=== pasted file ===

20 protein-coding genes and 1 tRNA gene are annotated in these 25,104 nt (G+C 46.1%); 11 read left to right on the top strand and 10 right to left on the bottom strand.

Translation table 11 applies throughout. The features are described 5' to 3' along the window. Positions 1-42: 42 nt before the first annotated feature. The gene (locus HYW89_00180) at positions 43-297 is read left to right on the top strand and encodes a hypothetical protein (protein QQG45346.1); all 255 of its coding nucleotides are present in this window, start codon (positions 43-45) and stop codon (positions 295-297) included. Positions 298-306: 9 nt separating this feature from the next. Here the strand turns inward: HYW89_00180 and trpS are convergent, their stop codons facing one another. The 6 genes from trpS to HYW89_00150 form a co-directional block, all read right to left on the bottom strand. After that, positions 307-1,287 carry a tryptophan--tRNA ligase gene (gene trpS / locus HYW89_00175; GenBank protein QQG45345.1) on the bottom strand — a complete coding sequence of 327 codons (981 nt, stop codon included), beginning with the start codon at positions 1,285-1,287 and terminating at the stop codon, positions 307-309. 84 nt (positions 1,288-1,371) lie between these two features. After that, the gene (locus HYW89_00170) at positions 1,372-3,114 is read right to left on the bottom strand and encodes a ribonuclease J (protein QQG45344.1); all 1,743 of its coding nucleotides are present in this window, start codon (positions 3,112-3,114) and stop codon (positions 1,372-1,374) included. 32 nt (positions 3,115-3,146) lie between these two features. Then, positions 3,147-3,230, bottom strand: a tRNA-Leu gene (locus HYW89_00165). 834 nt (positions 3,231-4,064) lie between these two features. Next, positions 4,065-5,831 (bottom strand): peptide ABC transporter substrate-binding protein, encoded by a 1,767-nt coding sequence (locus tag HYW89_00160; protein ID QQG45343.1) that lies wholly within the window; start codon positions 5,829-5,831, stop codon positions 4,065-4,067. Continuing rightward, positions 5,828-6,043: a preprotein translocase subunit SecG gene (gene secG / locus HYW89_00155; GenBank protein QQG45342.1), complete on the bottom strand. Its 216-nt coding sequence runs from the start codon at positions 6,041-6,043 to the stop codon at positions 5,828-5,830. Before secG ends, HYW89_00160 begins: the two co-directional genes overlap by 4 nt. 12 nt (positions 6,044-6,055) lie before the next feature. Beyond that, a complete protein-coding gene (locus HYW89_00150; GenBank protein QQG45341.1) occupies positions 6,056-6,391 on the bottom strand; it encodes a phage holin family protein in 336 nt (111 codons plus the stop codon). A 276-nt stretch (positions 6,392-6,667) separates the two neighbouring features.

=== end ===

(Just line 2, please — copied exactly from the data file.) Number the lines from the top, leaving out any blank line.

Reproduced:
Translation table 11 applies throughout. The features are described 5' to 3' along the window. Positions 1-42: 42 nt before the first annotated feature. The gene (locus HYW89_00180) at positions 43-297 is read left to right on the top strand and encodes a hypothetical protein (protein QQG45346.1); all 255 of its coding nucleotides are present in this window, start codon (positions 43-45) and stop codon (positions 295-297) included. Positions 298-306: 9 nt separating this feature from the next. Here the strand turns inward: HYW89_00180 and trpS are convergent, their stop codons facing one another. The 6 genes from trpS to HYW89_00150 form a co-directional block, all read right to left on the bottom strand. After that, positions 307-1,287 carry a tryptophan--tRNA ligase gene (gene trpS / locus HYW89_00175; GenBank protein QQG45345.1) on the bottom strand — a complete coding sequence of 327 codons (981 nt, stop codon included), beginning with the start codon at positions 1,285-1,287 and terminating at the stop codon, positions 307-309. 84 nt (positions 1,288-1,371) lie between these two features. After that, the gene (locus HYW89_00170) at positions 1,372-3,114 is read right to left on the bottom strand and encodes a ribonuclease J (protein QQG45344.1); all 1,743 of its coding nucleotides are present in this window, start codon (positions 3,112-3,114) and stop codon (positions 1,372-1,374) included. 32 nt (positions 3,115-3,146) lie between these two features. Then, positions 3,147-3,230, bottom strand: a tRNA-Leu gene (locus HYW89_00165). 834 nt (positions 3,231-4,064) lie between these two features. Next, positions 4,065-5,831 (bottom strand): peptide ABC transporter substrate-binding protein, encoded by a 1,767-nt coding sequence (locus tag HYW89_00160; protein ID QQG45343.1) that lies wholly within the window; start codon positions 5,829-5,831, stop codon positions 4,065-4,067. Continuing rightward, positions 5,828-6,043: a preprotein translocase subunit SecG gene (gene secG / locus HYW89_00155; GenBank protein QQG45342.1), complete on the bottom strand. Its 216-nt coding sequence runs from the start codon at positions 6,041-6,043 to the stop codon at positions 5,828-5,830. Before secG ends, HYW89_00160 begins: the two co-directional genes overlap by 4 nt. 12 nt (positions 6,044-6,055) lie before the next feature. Beyond that, a complete protein-coding gene (locus HYW89_00150; GenBank protein QQG45341.1) occupies positions 6,056-6,391 on the bottom strand; it encodes a phage holin family protein in 336 nt (111 codons plus the stop codon). A 276-nt stretch (positions 6,392-6,667) separates the two neighbouring features.